Let us begin with two sentences:
- The students, opening their books, learn about Latin.
- The students, who open their books, learn about Latin.
The first sentence uses a participle; the second uses a verb. Yet they both have the same meaning. Keep this in mind.
Participles are verbal adjectives. They describe a person, place, or things as acting, rather than stating the action. In the above sentences, number two states the action “The students, who open…;” sentence two describes the students as taking the action: “The students, opening….”
Because participles are verbal, they can do most of the things regular verbs can do. They take direct (or indirect) objects; they can be active or passive; they can take different tenses. English even has progressive tenses, which are formed by combining a form of to be and a participle. E.g. The students are opening their books and are learning.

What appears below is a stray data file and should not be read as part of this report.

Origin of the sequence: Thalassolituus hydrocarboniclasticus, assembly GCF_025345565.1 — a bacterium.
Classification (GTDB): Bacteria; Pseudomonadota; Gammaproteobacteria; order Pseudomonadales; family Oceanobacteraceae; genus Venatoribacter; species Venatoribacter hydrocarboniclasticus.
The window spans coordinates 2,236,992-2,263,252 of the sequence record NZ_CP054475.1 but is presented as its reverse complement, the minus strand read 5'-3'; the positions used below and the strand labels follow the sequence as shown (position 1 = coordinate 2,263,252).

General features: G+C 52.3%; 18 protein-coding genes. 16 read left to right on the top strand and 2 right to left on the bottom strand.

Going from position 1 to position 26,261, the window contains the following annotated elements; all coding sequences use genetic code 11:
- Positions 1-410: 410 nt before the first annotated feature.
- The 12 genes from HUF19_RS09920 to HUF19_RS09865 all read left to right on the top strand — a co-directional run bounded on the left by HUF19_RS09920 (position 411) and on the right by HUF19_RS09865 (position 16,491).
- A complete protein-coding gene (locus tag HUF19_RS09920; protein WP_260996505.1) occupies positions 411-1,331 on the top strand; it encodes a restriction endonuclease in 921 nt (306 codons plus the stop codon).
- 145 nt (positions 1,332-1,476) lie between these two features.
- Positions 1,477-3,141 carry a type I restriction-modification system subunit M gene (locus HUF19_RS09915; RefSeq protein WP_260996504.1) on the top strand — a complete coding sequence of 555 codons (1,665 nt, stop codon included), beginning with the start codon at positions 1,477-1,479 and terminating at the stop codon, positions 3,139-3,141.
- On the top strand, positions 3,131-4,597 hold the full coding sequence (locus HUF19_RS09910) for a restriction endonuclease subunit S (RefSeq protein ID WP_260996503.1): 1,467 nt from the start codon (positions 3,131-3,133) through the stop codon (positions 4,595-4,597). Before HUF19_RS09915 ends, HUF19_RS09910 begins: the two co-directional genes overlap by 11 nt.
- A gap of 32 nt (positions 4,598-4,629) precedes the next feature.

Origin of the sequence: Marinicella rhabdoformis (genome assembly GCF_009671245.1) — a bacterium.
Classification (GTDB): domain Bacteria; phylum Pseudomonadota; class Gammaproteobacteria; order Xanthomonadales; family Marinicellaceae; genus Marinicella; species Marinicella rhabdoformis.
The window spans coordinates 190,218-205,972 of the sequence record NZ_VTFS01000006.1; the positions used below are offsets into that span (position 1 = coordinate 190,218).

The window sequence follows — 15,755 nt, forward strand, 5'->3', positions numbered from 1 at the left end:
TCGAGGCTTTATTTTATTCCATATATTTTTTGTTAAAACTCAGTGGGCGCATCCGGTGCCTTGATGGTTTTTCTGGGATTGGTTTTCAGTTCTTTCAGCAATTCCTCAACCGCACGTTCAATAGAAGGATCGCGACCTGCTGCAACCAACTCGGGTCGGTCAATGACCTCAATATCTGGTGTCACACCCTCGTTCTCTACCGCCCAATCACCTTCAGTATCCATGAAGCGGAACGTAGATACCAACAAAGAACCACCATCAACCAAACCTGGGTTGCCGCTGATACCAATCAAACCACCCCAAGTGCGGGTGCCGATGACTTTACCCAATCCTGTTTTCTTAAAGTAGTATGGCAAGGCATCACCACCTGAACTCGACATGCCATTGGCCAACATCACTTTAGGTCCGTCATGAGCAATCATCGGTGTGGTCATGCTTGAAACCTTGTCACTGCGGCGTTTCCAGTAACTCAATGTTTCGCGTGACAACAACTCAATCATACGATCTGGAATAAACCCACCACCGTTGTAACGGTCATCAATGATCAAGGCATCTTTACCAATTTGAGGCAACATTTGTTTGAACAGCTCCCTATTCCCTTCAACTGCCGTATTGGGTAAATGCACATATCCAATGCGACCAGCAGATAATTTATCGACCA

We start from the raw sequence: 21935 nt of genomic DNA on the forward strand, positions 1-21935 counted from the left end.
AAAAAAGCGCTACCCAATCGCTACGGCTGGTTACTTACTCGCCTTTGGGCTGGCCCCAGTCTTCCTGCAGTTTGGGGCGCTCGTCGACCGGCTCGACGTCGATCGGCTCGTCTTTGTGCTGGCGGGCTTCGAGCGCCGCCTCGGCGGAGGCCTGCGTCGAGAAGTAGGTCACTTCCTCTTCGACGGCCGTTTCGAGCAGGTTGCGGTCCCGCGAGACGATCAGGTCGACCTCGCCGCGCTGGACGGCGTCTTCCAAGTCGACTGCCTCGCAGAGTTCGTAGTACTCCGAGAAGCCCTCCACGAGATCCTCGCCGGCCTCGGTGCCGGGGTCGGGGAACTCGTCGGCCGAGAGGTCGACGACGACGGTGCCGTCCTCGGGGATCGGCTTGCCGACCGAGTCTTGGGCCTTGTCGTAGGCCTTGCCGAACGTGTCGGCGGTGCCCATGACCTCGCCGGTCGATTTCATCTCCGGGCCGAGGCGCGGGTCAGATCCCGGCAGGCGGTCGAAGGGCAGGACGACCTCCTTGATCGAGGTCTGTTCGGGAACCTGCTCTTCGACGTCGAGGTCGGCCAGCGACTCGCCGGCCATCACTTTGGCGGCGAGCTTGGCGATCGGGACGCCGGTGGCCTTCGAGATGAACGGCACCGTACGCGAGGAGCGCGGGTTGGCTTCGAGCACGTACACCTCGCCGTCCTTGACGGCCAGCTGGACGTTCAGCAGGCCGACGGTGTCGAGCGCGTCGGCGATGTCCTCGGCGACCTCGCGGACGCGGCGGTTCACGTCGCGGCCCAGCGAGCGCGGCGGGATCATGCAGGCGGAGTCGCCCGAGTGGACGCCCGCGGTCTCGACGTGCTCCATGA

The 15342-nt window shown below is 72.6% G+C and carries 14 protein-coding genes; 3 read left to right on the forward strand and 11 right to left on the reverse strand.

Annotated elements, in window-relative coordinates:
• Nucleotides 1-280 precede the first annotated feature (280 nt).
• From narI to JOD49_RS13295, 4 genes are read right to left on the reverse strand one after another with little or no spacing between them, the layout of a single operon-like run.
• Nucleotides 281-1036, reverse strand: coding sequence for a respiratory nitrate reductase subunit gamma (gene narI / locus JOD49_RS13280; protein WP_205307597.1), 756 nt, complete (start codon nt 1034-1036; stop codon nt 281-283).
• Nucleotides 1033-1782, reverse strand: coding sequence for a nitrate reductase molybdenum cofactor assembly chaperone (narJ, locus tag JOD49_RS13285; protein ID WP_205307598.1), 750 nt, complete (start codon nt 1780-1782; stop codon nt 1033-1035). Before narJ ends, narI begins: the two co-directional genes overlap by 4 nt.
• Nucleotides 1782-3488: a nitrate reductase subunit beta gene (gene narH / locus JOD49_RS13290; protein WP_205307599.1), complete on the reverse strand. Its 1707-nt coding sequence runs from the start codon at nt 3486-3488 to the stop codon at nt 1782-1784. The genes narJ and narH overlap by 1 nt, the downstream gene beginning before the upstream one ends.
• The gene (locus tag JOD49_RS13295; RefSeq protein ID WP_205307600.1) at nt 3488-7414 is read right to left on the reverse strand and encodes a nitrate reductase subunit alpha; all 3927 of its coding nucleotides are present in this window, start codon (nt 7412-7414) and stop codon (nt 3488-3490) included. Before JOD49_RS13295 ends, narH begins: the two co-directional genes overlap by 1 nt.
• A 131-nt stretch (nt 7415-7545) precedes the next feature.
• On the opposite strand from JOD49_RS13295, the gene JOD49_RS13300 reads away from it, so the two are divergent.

Latin participles work much the same way as do English ones, in that they are directly formed from their verbal form. It is important to note, however, that Latin participles differ greatly from English in several key ways.
- Latin has only four participles: the present active, perfect passive, future active, and future passive.
- Latin is very strict with the sequence of tenses. English allows sentences such as Leaving the building, the man forgot his briefcase. Latin does not because the tenses of the participles are incompatible. More on this later.
- Latin has gender, number, and case, so participles, being adjectives, must decline to match.
- Latin participles may be substantives. They may not have an antecedent at all. (For more information on substantives, see the Glossary of Terms.)
There are no exercises for this lesson, for I have given no really practical information. The following lessons will provide more detailed information on participles.